Some of My Favorite Passages from Madame Bovary

Page 38

But a man, surely, should know everything, should excel at many different things, should initiate you into the intensities of passion, into the refinements, into all its mysteries? But this man taught nothing, knew nothing, desired nothing. He believed she was happy; and she resented him for this settled calm of his, for his untroubled dullness, for the very happiness she brought him.

Page 85

Future joys, like tropical shores, project a natural indolence that drifts like a perfumed breeze across the vast spaces that precede it, and those who journey there are lulled by its enchantment, and never even wonder what lies beyond the unseen horizon.

Page 170

Emma was just like all his mistresses, and the charm of novelty, gradually falling away like a garment, laid bare the eternal monotony of passion, which never varies in its forms and its expression. He could not see — this man of such broad experience — the difference of feeling, beneath the similarity of expression. Because wanton or venal lips had murmured the same words to him, he only half believed in the sincerity of those he was hearing now; to a large extent they should be disregarded, he believed, because such exaggerated language must surely mask commonplace feelings:as if the soul in its fullness did not sometimes overflow into the most barren metaphors, since no one can ever tell the precise measure of his own needs, of his own ideas, of his own pain, and human language is like a cracked kettledrum on which we beat out tunes for bears to dance to, when what we long to do is make music that will move the stars to pity.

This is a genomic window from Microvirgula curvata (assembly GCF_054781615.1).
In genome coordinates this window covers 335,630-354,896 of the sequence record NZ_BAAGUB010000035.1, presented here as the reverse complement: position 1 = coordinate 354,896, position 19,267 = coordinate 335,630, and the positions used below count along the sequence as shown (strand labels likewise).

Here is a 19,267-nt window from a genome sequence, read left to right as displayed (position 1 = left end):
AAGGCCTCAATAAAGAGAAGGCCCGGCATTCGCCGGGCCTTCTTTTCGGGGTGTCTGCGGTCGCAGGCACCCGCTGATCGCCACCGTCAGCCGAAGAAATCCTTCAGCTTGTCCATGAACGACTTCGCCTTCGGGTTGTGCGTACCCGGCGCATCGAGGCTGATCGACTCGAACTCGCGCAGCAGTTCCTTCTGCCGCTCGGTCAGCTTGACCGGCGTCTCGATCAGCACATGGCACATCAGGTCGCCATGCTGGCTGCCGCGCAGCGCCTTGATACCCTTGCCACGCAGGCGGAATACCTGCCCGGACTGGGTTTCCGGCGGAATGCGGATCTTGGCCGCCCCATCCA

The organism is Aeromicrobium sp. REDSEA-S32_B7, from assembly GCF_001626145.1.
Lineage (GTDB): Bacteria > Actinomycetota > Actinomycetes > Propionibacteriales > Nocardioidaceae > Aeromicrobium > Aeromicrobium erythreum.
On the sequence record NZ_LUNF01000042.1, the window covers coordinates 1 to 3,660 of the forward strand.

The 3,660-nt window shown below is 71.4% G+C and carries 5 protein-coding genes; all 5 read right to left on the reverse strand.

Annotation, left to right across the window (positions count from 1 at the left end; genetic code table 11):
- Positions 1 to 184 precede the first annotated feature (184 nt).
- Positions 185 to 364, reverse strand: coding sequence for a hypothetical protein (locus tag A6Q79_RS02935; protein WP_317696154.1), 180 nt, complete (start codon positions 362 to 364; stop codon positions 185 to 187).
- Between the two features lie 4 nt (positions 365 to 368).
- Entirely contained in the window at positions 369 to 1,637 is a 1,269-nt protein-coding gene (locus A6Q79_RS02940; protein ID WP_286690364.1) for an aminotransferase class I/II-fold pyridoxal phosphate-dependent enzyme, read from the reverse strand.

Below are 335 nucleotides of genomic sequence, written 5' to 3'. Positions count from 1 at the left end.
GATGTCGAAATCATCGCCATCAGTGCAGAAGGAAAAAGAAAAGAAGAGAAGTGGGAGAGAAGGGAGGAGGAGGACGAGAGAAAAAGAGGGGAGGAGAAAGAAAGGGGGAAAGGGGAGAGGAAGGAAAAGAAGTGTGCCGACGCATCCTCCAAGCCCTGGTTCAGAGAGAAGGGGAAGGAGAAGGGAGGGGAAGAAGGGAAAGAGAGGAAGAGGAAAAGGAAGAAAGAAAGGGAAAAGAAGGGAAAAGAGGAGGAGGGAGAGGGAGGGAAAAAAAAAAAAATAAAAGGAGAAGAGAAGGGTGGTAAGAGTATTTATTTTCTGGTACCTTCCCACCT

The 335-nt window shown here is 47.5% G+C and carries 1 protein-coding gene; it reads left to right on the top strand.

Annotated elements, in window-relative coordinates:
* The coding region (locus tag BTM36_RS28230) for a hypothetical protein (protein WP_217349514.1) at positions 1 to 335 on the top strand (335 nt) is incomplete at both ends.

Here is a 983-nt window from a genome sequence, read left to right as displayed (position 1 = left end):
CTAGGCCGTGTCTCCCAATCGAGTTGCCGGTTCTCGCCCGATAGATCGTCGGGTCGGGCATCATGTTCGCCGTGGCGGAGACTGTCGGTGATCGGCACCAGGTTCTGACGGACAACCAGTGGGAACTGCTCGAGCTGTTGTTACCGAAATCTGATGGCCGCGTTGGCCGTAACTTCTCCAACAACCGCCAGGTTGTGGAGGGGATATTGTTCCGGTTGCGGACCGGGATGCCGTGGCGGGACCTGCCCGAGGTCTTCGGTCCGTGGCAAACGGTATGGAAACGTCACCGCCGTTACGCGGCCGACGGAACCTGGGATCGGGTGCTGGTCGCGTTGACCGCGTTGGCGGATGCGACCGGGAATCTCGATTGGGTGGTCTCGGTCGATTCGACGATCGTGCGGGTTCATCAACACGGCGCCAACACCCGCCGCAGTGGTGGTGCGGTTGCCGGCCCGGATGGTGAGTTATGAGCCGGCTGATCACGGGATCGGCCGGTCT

Page 258

They knew one other too well to experience that wonderment in mutual possession that increases its joy a hundredfold. She was as sick of him as he was weary of her. Emma was rediscovering, in adultery, all the banality of marriage.

Pages 274-275

And, in any case, if he seemed reluctant to help her, she'd know how to persuade him, by reminding him, with a single glance, of their lost love. So she set off for La Huchette, quite unaware that she was now eager to strike the very bargain that had so enraged her only hours before, and never for a moment suspecting that she was about to prostitute herself.

Madame Bovary is considered one of the best novels ever written, but it is rare that I enjoy classic works as much as I did this one.